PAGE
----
“Mother Teresa's Dark Night of Faith"
Bishop Raymundo J. Peña
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Bishop Raymundo J. Peña was ordained a priest on May 25, 1957 at the Corpus Christi Cathedral in Corpus Christi, Texas. He served in several parishes in the Rio Grande Valley and along the Texas-Mexico border before being names auxiliary bishop of San Antonio on October 16, 1976. He was ordained a bishop on December 31, 1976 in San Antonio. Bishop Peña was appointed Bishop of El Paso on April 29, 1980, where he served for 15 years. On May 23, 1995, Pope John Paul II appointed Bishop Peña the Fifth Bishop of Brownsville. Bishop Peña writes a weekly column that is published in several local newspapers.
Many were surprised, and some apparently shocked, by the recent disclosure of private correspondence by Blessed Mother Teresa of Calcutta to a spiritual confidant, in which she revealed an inner darkness and emptiness. At one point, she speaks of Jesus and writes, “As for me, the silence and the emptiness is so great, that I look and do not see, listen and do not hear; the tongue moves (in prayer) but does not speak…” Elsewhere she states, “In my soul I feel just that terrible pain of loss, of God not wanting me, of God not being God, of God not existing.”
Some commentators have mistakenly interpreted her revelations as admissions of a loss of faith, but I must hasten to point out that, at least in the portions of her private correspondence that have been disclosed so far, she never speaks of a loss of faith, but only of intensely painful feelings in her soul. Feelings and faith are two different matters.
Broadly speaking, there are two kinds of darkness in the soul, and careful spiritual discernment is needed to know which kind is being suffered. First is the darkness that results from sin. Grave sin destroys God’s life in us, and his absence may cause the soul to suffer the acute pain of loss. In the long run, though, what serious sin does is to deaden the soul to any awareness of God, and so to a loss of belief in his existence and to a corresponding loss of a capacity to know his love, peace, or joy. In extreme cases, sin can lead to hatred of God and of religion. One must always ask, then, when it comes to spiritual darkness, if there is a habit of grave sin or selfishness that has not been rooted out. When gross sins are present, the diagnosis of darkness is easy: it is because of sin.
When no serious sin is present, however, and especially when all the evidence indicates a desire to know and love God more, to please and serve him, and to accomplish his will, and when there is daily prayer and the daily practice of self-control and of charity, then the darkness is what some mystic saints have called the dark night of faith, or the dark night of the soul. This darkness is produced not by God’s absence, but by his immediate presence.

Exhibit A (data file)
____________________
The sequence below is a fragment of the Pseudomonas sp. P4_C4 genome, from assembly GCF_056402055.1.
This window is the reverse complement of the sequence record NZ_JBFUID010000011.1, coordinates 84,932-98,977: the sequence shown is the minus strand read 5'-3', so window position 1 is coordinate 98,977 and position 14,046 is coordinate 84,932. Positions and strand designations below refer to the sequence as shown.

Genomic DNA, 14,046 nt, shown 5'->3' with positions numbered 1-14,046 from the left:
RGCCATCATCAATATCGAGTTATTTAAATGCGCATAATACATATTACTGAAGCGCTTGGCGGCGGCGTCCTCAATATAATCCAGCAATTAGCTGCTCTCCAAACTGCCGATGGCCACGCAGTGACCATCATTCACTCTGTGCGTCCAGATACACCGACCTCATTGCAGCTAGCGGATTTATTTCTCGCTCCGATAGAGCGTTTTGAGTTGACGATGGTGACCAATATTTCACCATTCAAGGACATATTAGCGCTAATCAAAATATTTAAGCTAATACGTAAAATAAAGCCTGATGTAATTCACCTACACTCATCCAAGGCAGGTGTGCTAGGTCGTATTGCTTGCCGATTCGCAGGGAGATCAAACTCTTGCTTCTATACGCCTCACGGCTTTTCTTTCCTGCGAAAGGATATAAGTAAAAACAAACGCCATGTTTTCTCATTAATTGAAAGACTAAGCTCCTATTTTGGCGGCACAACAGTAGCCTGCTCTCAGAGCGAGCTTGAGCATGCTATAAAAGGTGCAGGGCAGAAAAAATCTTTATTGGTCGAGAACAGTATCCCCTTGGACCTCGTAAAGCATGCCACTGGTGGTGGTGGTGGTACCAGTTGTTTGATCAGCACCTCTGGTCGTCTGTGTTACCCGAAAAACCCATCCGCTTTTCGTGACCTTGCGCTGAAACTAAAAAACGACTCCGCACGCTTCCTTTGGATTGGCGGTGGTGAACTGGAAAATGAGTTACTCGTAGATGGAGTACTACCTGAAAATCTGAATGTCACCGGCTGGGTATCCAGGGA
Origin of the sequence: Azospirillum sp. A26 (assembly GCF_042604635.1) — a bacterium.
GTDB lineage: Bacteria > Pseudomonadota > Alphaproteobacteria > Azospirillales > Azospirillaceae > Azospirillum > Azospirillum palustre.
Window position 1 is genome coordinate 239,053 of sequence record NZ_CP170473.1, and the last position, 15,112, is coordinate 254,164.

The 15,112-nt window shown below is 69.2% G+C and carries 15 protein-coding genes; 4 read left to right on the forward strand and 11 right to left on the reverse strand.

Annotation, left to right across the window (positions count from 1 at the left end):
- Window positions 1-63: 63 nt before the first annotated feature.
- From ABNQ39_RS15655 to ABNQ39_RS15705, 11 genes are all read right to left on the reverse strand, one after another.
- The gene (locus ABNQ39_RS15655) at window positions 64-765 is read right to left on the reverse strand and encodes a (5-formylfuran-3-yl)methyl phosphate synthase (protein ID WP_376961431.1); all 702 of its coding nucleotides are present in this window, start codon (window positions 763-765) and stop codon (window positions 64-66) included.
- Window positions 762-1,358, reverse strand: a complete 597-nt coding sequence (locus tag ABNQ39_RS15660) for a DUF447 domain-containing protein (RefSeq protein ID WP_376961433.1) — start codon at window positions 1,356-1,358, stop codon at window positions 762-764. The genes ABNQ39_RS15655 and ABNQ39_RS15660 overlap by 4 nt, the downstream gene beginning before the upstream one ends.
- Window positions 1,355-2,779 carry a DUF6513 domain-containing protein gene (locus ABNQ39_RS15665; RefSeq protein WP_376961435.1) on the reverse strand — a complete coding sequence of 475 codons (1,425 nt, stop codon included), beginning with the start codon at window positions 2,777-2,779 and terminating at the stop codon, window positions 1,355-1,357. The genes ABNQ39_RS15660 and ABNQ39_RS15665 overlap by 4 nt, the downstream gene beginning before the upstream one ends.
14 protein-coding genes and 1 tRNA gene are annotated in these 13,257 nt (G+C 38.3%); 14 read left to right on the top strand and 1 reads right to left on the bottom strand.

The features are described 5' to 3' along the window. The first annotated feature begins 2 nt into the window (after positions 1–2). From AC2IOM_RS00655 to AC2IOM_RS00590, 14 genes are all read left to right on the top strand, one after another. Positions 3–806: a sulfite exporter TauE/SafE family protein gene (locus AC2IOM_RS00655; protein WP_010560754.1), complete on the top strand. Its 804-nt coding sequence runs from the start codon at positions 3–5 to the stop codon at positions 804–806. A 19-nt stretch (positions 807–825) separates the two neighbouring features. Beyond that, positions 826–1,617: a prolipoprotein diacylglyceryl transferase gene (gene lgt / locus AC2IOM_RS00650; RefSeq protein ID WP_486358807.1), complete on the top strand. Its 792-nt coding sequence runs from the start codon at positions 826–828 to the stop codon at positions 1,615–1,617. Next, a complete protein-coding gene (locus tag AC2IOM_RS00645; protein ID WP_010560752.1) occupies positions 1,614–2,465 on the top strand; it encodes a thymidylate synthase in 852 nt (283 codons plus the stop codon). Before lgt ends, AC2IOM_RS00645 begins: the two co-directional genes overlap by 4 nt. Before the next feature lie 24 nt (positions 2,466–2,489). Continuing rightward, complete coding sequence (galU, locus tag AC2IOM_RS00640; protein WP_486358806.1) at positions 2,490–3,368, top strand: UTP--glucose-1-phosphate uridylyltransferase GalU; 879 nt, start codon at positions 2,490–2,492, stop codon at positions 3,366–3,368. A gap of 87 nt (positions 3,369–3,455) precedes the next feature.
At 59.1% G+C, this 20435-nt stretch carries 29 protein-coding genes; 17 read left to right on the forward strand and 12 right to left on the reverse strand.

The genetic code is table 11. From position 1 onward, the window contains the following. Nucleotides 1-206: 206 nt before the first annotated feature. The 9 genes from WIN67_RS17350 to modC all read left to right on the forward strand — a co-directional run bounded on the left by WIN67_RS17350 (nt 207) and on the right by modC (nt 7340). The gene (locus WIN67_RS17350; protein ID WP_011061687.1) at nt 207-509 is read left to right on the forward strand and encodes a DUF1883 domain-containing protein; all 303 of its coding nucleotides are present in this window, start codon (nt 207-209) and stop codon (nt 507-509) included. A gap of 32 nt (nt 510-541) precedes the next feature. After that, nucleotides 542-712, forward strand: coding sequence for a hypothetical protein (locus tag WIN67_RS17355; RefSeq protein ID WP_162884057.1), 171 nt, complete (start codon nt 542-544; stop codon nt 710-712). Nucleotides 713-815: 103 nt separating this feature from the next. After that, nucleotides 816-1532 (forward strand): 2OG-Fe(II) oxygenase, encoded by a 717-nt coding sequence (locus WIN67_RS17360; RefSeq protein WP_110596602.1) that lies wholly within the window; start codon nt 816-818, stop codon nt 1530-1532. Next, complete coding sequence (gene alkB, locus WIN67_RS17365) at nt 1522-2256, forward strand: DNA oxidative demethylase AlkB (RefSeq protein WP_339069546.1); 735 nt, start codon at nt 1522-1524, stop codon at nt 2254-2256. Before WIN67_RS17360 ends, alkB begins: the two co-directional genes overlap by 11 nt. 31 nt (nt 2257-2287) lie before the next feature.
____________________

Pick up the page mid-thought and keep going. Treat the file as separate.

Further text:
How can this be? It is simple to explain. Have you ever been momentarily blinded by the snapshot of a camera with a flash attachment? Have you ever been in a dark room and then turned on the lights, or walked out of a darkened movie theater into the bright daylight? We all know what happens. We are blinded by the light until our eyes adjust.
Paradoxically, when God reveals himself in a dramatic and immediate way, the soul is blinded by the light and so experiences God’s manifestation as darkness. The darkness may remain for a very long time, perhaps for the rest of one’s life. That, I am convinced, is what happened to Mother Teresa, because there were no indications in her life of gross sin or selfishness. On the Contrary, in spite of dark night, she continued to pray and to serve the most abandoned in society. We should see the darkness she experienced as additional evidence of her holiness and closeness to God.
By the same token, if we have rid our lives of gross sin and are seeking the Lord, we should not be concerned if we find ourselves without any sense of God’s presence. Our senses and emotions are no safe guide to judging God’s presence or absence. So long as we are not living in grave sin, we can be confident that the Lord is with us. In the normal course of spiritual growth, God provides moments of consolation, and allows long periods of desolation in order to purify us and perfect our faith.
St. Theresa of Avila warned against the pursuit of revelations and mystical experiences of God. First, she said, we can easily deceive ourselves about the nature of spiritual experiences. Second, receiving special revelations or graces easily tempt us to sinful pride. Third, we should not desire for God to manifest himself to us, because selfishness is hidden in that desire; rather we should be seeking to manifest ourselves to God. That is, we should present ourselves to him in prayer and focus on loving him with all our mind and heart and strength and being.
Two thousand years ago, Jesus told his followers, “You are the light of the world” (Matt 5:14). The closer one draws to Jesus, the more does his light enter the world through us. If Mother Teresa was looking for the light of Christ and couldn’t find it, it is because she was so close to him that she had become his light!
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